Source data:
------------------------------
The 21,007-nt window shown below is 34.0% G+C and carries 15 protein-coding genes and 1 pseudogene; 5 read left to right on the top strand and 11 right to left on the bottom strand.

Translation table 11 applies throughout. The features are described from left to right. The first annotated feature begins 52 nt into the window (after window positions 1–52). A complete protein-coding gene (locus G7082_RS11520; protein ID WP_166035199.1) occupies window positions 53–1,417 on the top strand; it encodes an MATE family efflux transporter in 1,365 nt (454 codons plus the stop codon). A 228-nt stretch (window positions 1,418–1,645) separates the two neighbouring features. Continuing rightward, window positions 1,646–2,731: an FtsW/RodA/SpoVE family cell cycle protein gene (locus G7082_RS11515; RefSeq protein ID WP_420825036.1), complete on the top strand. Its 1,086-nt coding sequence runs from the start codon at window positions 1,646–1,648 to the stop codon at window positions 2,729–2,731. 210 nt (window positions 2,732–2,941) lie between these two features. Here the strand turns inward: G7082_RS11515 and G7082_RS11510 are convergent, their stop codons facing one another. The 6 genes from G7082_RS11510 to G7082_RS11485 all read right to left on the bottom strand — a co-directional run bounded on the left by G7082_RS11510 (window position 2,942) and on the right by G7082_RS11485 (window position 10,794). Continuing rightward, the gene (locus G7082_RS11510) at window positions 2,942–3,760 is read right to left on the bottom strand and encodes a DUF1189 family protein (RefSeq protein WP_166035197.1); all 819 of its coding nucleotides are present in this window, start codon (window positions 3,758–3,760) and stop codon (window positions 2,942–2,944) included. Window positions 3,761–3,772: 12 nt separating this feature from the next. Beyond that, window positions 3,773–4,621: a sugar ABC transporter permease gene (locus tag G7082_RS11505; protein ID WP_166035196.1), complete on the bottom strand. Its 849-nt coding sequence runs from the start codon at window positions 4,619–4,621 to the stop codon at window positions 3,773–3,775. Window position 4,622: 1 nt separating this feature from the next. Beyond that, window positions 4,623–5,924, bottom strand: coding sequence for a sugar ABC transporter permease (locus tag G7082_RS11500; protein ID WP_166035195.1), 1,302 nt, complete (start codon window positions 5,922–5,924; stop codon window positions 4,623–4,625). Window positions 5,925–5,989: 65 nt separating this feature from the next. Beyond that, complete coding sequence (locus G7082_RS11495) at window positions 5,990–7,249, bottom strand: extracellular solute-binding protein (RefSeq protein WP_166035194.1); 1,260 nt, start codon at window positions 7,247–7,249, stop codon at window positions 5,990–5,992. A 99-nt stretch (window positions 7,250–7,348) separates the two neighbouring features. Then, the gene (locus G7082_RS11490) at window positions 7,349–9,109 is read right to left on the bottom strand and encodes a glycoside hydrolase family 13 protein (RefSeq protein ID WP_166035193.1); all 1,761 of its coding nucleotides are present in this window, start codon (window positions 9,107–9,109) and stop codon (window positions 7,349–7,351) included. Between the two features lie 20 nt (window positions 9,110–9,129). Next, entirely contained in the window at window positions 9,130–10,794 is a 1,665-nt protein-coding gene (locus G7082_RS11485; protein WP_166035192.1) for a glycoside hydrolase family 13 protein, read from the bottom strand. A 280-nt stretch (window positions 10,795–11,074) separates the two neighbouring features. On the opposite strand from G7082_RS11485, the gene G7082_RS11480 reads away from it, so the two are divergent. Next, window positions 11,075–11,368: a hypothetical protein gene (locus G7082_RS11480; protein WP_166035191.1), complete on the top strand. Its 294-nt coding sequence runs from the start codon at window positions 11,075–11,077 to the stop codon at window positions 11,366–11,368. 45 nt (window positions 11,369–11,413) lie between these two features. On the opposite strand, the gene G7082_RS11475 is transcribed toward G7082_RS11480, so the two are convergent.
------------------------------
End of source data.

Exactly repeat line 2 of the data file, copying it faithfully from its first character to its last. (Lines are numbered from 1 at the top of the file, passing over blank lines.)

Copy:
Translation table 11 applies throughout. The features are described from left to right. The first annotated feature begins 52 nt into the window (after window positions 1–52). A complete protein-coding gene (locus G7082_RS11520; protein ID WP_166035199.1) occupies window positions 53–1,417 on the top strand; it encodes an MATE family efflux transporter in 1,365 nt (454 codons plus the stop codon). A 228-nt stretch (window positions 1,418–1,645) separates the two neighbouring features. Continuing rightward, window positions 1,646–2,731: an FtsW/RodA/SpoVE family cell cycle protein gene (locus G7082_RS11515; RefSeq protein ID WP_420825036.1), complete on the top strand. Its 1,086-nt coding sequence runs from the start codon at window positions 1,646–1,648 to the stop codon at window positions 2,729–2,731. 210 nt (window positions 2,732–2,941) lie between these two features. Here the strand turns inward: G7082_RS11515 and G7082_RS11510 are convergent, their stop codons facing one another. The 6 genes from G7082_RS11510 to G7082_RS11485 all read right to left on the bottom strand — a co-directional run bounded on the left by G7082_RS11510 (window position 2,942) and on the right by G7082_RS11485 (window position 10,794). Continuing rightward, the gene (locus G7082_RS11510) at window positions 2,942–3,760 is read right to left on the bottom strand and encodes a DUF1189 family protein (RefSeq protein WP_166035197.1); all 819 of its coding nucleotides are present in this window, start codon (window positions 3,758–3,760) and stop codon (window positions 2,942–2,944) included. Window positions 3,761–3,772: 12 nt separating this feature from the next. Beyond that, window positions 3,773–4,621: a sugar ABC transporter permease gene (locus tag G7082_RS11505; protein ID WP_166035196.1), complete on the bottom strand. Its 849-nt coding sequence runs from the start codon at window positions 4,619–4,621 to the stop codon at window positions 3,773–3,775. Window position 4,622: 1 nt separating this feature from the next. Beyond that, window positions 4,623–5,924, bottom strand: coding sequence for a sugar ABC transporter permease (locus tag G7082_RS11500; protein ID WP_166035195.1), 1,302 nt, complete (start codon window positions 5,922–5,924; stop codon window positions 4,623–4,625). Window positions 5,925–5,989: 65 nt separating this feature from the next. Beyond that, complete coding sequence (locus G7082_RS11495) at window positions 5,990–7,249, bottom strand: extracellular solute-binding protein (RefSeq protein WP_166035194.1); 1,260 nt, start codon at window positions 7,247–7,249, stop codon at window positions 5,990–5,992. A 99-nt stretch (window positions 7,250–7,348) separates the two neighbouring features. Then, the gene (locus G7082_RS11490) at window positions 7,349–9,109 is read right to left on the bottom strand and encodes a glycoside hydrolase family 13 protein (RefSeq protein ID WP_166035193.1); all 1,761 of its coding nucleotides are present in this window, start codon (window positions 9,107–9,109) and stop codon (window positions 7,349–7,351) included. Between the two features lie 20 nt (window positions 9,110–9,129). Next, entirely contained in the window at window positions 9,130–10,794 is a 1,665-nt protein-coding gene (locus G7082_RS11485; protein WP_166035192.1) for a glycoside hydrolase family 13 protein, read from the bottom strand. A 280-nt stretch (window positions 10,795–11,074) separates the two neighbouring features. On the opposite strand from G7082_RS11485, the gene G7082_RS11480 reads away from it, so the two are divergent. Next, window positions 11,075–11,368: a hypothetical protein gene (locus G7082_RS11480; protein WP_166035191.1), complete on the top strand. Its 294-nt coding sequence runs from the start codon at window positions 11,075–11,077 to the stop codon at window positions 11,366–11,368. 45 nt (window positions 11,369–11,413) lie between these two features. On the opposite strand, the gene G7082_RS11475 is transcribed toward G7082_RS11480, so the two are convergent.